This post gave a slightly better understanding of the dynamics happening inside SGD. I think deep double descent is strong evidence that something like a simplicity prior exists in SGG, which might have actively bad generalization properties, e.g. by incentivizing deceptive alignment. I remain cautiously optimistic that approaches like Learning the Prior can get circumnavigate this problem.

A space of proposals for building safe advanced AI

I claim that if we call the combination of the judge plus one debater Amp(M), then we can think of the debate as M* being trained to beat Amp(M) by Amp(M)'s own standards.

This seems like a reasonable way to think of debate.

I think, in practice (if this even means anything), the power of debate is quite bounded by the power of the human, so some other technique is needed to make the human capable of supervising complex debates, e.g. imitative amplification.

A space of proposals for building safe advanced AI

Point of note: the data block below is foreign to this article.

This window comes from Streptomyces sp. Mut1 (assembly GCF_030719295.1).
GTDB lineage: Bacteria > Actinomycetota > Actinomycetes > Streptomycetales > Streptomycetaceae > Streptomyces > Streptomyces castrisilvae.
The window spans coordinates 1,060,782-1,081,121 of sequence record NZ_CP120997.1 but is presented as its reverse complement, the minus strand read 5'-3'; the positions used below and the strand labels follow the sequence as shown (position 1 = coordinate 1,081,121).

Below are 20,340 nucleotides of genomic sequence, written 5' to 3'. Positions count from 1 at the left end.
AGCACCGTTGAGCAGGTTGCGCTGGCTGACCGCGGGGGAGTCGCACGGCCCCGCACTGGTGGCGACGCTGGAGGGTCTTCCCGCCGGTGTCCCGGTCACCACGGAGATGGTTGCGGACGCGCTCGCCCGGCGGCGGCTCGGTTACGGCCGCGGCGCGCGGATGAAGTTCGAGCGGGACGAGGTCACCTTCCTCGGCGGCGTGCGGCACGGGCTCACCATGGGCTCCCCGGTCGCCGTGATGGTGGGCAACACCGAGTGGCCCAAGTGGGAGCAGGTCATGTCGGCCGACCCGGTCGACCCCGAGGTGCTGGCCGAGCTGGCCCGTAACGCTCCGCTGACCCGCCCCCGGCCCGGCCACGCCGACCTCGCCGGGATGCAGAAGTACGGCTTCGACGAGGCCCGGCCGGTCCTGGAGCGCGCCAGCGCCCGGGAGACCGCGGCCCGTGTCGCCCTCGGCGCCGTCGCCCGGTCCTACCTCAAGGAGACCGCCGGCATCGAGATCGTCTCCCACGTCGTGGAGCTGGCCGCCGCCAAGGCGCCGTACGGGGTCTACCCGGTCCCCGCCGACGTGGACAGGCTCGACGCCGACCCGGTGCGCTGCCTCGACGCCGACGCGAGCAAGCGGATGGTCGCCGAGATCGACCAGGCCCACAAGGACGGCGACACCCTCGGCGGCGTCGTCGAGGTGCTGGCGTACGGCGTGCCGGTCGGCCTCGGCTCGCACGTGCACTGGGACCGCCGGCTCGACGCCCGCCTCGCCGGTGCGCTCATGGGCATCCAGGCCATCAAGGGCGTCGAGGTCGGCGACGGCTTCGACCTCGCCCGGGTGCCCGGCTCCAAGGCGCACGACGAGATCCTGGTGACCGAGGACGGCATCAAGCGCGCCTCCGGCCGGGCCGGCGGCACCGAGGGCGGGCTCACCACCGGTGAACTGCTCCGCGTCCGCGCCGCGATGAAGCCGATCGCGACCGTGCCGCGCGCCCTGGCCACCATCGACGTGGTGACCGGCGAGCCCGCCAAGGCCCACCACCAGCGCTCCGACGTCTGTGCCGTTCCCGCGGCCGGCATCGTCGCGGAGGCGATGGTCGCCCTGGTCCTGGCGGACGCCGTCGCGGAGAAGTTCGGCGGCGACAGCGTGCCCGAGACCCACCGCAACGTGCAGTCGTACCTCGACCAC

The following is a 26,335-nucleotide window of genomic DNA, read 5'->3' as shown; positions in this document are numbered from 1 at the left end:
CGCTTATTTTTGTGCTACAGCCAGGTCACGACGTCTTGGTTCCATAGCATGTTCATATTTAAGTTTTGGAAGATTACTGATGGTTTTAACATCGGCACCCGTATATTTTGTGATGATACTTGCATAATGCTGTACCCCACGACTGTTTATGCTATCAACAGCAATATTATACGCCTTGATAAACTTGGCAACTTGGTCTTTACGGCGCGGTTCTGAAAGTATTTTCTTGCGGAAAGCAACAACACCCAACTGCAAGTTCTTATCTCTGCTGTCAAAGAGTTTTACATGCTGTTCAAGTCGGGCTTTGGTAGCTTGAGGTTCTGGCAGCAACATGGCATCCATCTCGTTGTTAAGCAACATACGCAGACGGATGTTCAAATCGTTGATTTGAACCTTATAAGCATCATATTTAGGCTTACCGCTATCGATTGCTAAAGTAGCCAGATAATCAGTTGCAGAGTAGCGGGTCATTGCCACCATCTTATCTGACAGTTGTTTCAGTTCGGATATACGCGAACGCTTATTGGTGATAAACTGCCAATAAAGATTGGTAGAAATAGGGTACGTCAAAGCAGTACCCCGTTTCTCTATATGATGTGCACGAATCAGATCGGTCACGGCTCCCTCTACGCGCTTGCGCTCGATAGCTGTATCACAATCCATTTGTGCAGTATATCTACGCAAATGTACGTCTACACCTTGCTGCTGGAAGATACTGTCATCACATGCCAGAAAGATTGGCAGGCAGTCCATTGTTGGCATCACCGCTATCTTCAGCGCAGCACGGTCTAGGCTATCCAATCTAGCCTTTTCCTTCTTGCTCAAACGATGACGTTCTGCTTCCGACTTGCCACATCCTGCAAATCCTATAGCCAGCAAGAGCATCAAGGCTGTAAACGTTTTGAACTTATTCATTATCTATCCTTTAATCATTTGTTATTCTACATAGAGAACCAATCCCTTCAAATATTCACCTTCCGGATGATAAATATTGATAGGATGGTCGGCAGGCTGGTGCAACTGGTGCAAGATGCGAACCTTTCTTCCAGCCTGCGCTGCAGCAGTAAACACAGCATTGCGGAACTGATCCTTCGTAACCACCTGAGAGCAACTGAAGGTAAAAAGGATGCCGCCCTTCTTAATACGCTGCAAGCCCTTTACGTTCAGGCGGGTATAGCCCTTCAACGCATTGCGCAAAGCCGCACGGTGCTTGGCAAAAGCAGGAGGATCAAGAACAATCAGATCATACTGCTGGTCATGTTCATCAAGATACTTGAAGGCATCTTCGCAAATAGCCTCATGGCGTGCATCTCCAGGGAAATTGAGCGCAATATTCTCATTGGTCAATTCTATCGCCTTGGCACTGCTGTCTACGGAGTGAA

Debate: train M* to win debates against Amp(M).

I think Debate is closer to "train M* to win debates against itself as judged by Amp(M)".

2Richard Ngo6moWouldn't it just be "train M* to win debates against itself as judged by H"? Since in the original formulation of debate a human inspects the debate transcript without assistance. Anyway, I agree that something like this is also a reasonable way to view debate. In this case, I was trying to emphasise the similarities between Debate and the other techniques: I claim that if we call the combination of the judge plus one debater Amp(M), then we can think of the debate as M* being trained to beat Amp(M) by Amp(M)'s own standards. Maybe an easier way to visualise this is that, given some question, M* answers that question, and then Amp(M) tries to identify any flaws in the argument by interrogating M*, and rewards M* if no flaws can be found.
Does SGD Produce Deceptive Alignment?

Yep. Meant to say "if a model knew that it was in its last training episode and it wasn't going to be deployed." Should be fixed.

Introduction to Cartesian Frames

This is very exciting. Looking forward to the rest of the sequence.

As I was reading, I found myself reframing a lot of things in terms of the rows and columns of the matrix. Here's my loose attempt to rederive most of the properties under this view.

  • The world is a set of states. One way to think about these states is by putting them in a matrix, which we call "cartesian frame." In this frame, the rows of the matrix are possible "agents" and the columns are possible "environments".